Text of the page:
Update: Daschle spokesperson tries to walk him back

Update II: Paul Blumenthal tracks down $1 million+ health industry business to Daschle-Dole-Baker law firm. Sam Stein has more at HuffPo.

Update III
: The Hill, Centrist Dems unite to fight left on health care

If you want to understand how a so-called "bipartisan" health reform proposal can confuse just about everyone while giving away the store, just follow what’s happened since Mssrs. Dole, Daschle, Mitchell and Baker announced their "bipartisan compromise."

This is why I’m convinced scarecrows don’t have brains, because I can’t follow the emerging logic.

The argument starts with TNR’s Jonathan Cohn’s What Bipartisanship Actually Looks Like, gets picked up by WonkRoom Igor Volsky’s A Good Example of Bipartisanship, and settles with Matthew Yglesias’ How Many Votes Have Baker and Dole?

Cohn writes a piece noting some features that could be justified in a compromise, but he doesn’t consider the importance of what’s missing. Volsky quotes Cohn and half applauds the compromise, and Yglesias assumes they must be right, concluding "this would be better than what we have," but asking where’s the support from Republican Senators who actually vote?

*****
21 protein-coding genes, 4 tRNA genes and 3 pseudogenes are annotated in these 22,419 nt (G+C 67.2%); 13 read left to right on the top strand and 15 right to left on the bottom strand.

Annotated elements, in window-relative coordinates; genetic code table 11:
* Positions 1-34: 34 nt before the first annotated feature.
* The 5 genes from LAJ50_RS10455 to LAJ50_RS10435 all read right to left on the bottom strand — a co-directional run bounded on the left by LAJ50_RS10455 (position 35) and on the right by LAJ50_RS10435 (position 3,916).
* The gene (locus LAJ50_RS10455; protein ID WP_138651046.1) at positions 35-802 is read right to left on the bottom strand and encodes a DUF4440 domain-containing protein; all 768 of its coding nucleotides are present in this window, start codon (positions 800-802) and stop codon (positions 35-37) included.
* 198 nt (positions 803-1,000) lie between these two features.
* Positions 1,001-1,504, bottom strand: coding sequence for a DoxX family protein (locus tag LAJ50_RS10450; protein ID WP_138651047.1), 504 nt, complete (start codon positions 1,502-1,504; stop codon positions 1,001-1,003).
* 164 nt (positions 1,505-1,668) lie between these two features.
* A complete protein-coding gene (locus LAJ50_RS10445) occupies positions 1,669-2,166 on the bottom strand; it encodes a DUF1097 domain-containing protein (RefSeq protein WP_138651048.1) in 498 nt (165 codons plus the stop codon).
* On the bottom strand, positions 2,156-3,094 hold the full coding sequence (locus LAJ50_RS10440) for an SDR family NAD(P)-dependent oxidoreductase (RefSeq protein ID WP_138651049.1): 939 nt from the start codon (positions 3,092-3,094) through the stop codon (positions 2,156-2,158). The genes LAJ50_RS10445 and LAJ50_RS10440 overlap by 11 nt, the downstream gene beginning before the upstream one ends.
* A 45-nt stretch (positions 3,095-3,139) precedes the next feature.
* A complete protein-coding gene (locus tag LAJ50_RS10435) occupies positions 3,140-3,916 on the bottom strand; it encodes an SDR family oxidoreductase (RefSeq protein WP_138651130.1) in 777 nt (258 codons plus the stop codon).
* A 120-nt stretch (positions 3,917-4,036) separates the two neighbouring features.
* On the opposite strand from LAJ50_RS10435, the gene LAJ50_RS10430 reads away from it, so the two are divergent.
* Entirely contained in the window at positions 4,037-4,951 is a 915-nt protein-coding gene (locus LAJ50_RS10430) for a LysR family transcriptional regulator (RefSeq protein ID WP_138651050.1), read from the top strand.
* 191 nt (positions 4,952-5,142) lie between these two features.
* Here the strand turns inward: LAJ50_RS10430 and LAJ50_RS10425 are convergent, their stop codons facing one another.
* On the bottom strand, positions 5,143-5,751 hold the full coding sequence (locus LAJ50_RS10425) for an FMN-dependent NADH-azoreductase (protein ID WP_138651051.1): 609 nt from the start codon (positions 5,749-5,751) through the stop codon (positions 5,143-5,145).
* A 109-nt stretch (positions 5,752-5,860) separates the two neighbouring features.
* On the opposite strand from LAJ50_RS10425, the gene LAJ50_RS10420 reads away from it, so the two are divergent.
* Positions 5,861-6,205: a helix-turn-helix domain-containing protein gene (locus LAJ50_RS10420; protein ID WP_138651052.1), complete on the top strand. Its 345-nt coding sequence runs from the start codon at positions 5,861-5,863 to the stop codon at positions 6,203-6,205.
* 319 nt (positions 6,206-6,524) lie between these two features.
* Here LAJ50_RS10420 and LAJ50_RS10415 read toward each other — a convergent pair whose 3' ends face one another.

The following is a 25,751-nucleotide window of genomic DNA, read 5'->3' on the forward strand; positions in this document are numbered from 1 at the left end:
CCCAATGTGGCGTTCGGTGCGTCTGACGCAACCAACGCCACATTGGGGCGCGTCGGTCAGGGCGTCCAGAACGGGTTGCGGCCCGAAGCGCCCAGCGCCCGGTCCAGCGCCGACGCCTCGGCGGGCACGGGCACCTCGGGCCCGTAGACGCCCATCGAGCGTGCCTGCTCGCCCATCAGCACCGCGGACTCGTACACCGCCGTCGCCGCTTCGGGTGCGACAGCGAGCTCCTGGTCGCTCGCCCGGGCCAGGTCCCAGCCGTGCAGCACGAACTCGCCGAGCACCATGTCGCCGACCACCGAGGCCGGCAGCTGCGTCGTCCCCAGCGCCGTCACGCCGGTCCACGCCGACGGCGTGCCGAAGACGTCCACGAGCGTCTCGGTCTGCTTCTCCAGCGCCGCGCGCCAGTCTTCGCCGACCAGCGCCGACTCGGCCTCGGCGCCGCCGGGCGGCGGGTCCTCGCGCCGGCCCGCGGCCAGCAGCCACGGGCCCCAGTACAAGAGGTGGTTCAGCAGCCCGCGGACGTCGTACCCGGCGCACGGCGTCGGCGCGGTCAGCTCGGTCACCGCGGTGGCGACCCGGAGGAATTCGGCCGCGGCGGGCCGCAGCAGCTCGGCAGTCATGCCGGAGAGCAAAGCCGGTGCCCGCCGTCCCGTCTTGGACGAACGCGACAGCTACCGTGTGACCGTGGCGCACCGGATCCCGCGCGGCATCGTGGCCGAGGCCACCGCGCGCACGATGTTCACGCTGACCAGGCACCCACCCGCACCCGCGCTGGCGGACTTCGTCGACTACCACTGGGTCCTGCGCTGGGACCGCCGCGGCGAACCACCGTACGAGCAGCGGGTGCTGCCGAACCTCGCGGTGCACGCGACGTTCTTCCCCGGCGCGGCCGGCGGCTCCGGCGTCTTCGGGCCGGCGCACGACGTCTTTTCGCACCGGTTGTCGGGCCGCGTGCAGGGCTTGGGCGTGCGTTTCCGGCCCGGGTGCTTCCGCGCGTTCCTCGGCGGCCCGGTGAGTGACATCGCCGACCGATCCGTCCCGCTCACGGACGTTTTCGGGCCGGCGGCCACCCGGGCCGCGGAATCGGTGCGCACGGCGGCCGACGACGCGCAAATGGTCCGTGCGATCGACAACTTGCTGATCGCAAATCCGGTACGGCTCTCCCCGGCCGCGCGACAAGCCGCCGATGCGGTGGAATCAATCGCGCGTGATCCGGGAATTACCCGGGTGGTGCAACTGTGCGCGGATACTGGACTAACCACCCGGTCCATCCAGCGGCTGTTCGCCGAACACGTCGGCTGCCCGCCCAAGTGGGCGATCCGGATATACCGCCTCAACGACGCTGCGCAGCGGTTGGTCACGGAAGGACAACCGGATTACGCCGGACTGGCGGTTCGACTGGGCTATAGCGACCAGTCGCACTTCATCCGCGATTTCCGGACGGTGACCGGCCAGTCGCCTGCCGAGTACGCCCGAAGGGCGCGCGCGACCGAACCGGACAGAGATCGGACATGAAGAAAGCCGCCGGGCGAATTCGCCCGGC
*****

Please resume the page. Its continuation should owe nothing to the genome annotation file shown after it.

Wrong question. Before liberals start whipping the vote for this mess, where’s the logic of how this makes things better? And what happens to the logic with the missing pieces, uh, missing? To unravel this mess, let’s go back to Cohn’s description and his argument that leads the flock over the cliff. First the description:

In its broad design, the bipartisan proposal looks a lot like the plans going through Congress. There is a requirement that businesses pay towards the cost of insurance for their employees, along with a requirement that everybody get insurance. To make coverage affordable and available to indivdiuals and small buisnesses that can’t get coverage now, the bipartisan group would set up an insurance exchange; there, insurers couldn’t deny people coverage or charge them more just because they have pre-existing conditions. People buying insurance through the exchange would also be eligible for subsidies, depending on their income levels.

Cohn then gives the plan the "good enough for bipartisan work" approval:

It’s not an ideal plan, from my perspective. Far from it. But it does demonstrate that when responsible conservatives want to be serious participants in the reform discussion, they can help produce reasonable legislation that would–at the end of the day–get pretty close to providing everybody with decent coverage while starting to restrain the rising cost of care.

I don’t have a clue how this can provide "everybody with decent coverage." But notice what’s missing? There’s no robust public plan that consumers can choose as an alternative to the private plans that would be eligible for purchase in the "exchange."